It can also be very useful for those Super-Admins without direct device management responsibilities to have an additional limited Admin account in order to see the system and its options as other Admins do. In addition, some systems may be important or sensitive enough that they should have their own individual credentials for access, requiring some IT workers to have multiple Super-Admin accounts.
Many IT workers–primarily those providing end-user support–are called to log on to systems that aren’t their own and/or are in an unknown state. When logging on to an end-user’s computer, it’s generally because there’s something wrong, possibly due to some form of malware. Just as “analog” investigators often wear gloves, goggles, or other gear to protect themselves from harm, having a separate account for logging on to devices in an unknown state can protect your other accounts from being exposed to malware on the unknown device.
As an alternative to an individual account, an Investigator account could also be a shared local administrator account. In addition to protecting the IT workers other accounts, the use of a local account also protects network resources that a network account would also have access to. Ideally, such an account would have a password that is unique to the device and changes on a regular basis via Microsoft’s LAPS or a similar solution.
So, how many accounts do you have? Chances are that, if you’re an IT worker at Duke and fulfill more than one of the roles mentioned above, the answer you gave is one or two accounts fewer than it should be. If this is the case, members of a Support Group can request a new “non-person” accounts at the Duke Sponsored Accounts page:
- Under “Non-person Accounts”, select the “Sponsor a Test or Service account” option.
- If you are a member of multiple Support Groups, you will be required to select one of these groups to be the initial Owner of this account. (If necessary, you can later change the owner to yourself for accounts that are for only your own use.)
- Under “Select Account Type”, select “Test” for accounts that will be used in the fashion mentioned above. “Service” accounts are generally not used in this way.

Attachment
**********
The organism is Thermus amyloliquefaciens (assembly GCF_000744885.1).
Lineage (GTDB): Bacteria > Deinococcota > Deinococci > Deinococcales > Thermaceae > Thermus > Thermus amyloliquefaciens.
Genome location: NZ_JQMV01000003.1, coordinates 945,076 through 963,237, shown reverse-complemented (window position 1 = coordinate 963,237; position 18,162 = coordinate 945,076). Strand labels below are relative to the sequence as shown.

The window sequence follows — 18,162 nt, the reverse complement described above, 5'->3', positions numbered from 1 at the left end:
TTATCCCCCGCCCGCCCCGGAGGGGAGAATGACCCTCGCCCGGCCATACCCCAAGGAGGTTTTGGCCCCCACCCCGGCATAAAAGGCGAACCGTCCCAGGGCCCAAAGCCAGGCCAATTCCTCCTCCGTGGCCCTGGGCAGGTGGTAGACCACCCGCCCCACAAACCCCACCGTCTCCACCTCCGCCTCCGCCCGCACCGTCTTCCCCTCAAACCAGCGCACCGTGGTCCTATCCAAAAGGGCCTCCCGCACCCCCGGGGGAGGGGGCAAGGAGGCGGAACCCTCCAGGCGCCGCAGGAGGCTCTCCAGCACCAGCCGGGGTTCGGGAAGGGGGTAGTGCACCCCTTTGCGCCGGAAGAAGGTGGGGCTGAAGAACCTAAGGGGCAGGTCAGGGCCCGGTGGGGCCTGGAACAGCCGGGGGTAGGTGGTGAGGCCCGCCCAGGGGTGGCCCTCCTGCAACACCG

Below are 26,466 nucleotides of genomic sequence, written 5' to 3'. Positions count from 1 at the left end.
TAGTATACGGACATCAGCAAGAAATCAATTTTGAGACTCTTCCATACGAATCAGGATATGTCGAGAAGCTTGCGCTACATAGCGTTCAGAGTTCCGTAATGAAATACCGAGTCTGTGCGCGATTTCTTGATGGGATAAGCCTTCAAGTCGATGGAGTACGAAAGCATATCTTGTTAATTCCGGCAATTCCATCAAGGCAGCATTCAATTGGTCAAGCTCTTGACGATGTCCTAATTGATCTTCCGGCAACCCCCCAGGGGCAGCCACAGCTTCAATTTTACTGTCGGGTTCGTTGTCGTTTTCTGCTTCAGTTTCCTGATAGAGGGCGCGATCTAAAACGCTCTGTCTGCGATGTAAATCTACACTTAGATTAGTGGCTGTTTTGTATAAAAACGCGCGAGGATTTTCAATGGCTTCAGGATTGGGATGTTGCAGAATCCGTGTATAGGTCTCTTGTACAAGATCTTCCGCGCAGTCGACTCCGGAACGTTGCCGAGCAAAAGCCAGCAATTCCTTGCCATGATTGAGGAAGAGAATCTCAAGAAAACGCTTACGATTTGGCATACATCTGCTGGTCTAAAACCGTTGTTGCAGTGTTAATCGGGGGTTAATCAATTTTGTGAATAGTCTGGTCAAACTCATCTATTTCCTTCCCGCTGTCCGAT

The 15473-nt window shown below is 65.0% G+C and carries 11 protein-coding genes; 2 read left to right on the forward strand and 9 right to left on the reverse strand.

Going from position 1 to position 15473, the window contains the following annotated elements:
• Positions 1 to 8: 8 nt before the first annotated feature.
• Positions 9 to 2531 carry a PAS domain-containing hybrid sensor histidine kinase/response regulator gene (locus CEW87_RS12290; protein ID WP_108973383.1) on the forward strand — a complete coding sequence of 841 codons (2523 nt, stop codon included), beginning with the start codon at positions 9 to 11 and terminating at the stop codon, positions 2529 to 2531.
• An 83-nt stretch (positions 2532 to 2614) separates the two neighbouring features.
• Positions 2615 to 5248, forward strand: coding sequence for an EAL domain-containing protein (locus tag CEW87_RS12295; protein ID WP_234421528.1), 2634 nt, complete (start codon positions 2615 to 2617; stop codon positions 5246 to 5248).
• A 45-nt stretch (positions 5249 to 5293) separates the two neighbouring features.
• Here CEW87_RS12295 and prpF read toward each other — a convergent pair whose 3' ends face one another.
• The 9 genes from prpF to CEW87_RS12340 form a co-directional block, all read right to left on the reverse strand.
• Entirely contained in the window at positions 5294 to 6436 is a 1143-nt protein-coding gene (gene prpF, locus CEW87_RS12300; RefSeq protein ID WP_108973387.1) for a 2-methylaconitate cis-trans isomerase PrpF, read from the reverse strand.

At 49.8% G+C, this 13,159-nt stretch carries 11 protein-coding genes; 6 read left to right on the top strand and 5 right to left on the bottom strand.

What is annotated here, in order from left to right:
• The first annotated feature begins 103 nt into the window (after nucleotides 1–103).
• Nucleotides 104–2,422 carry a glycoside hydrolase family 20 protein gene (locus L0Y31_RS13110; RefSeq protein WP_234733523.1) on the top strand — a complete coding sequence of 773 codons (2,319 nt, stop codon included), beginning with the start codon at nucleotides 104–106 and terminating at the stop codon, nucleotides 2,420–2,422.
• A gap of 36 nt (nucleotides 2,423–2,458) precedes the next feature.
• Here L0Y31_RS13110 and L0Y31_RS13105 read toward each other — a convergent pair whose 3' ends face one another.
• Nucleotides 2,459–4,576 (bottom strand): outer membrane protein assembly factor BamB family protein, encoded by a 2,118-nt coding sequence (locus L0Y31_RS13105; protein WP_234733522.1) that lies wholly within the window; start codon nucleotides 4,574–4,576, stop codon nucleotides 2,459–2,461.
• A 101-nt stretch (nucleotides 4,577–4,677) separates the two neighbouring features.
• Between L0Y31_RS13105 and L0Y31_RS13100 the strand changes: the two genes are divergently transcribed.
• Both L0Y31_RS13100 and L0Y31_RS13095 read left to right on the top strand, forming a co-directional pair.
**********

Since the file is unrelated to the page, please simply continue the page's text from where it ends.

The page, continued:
- Under “Select Non-person Account Preferences”, enter the appropriate information for this account. While you can be somewhat creative with the “First Name”, you’ll probably want to use your own “Last Name” to help with recognition.
- Under “Select Non-person Account Services”, select “NetID” and provide a NetID for the new account. This will ensure that you can use this account with just about any campus system (particularly those requiring MFA).
- Also under “Select Non-person Account Services”, if personal network storage will also be required for this account, select “CIFS” as well.
- When all that is complete, select “Submit” and your request will be on its way!
If your new Non-person Account will require MFA (which it should, but that’s another article), you’ll need to take a few extra steps:
- Go to the Duke Multi-Factor Authentication page.
- To enable MFA for a Non-person Account using a device:
- Under “View Devices”, select the appropriate device.
- Add the Non-person Account to the field under “Advanced users”.
- Select “Continue” to save your changes.
- To enable MFA for a Non-person Account using a Yubikey:
- Under “Manage Devices” –> “Advanced options”, select your token.
- Add the Non-person Account to the field under “Update your hardware token”.
- Select “Submit” to save your changes.
The Hard Part
Unfortunately, creating the extra account(s) is the easy part. Now, it’s up to you to make sure the services you interact with are configured to use the proper accounts in the proper way. However, the added protection you’ll have by doing so is worth it in the long run for both yourself and for all of Duke. If you have any questions or difficulty with figuring out this part (which could be different for each service), please don’t hesitate to ask the Endpoint Management community for assistance by joining and sending a message to firstname.lastname@example.org.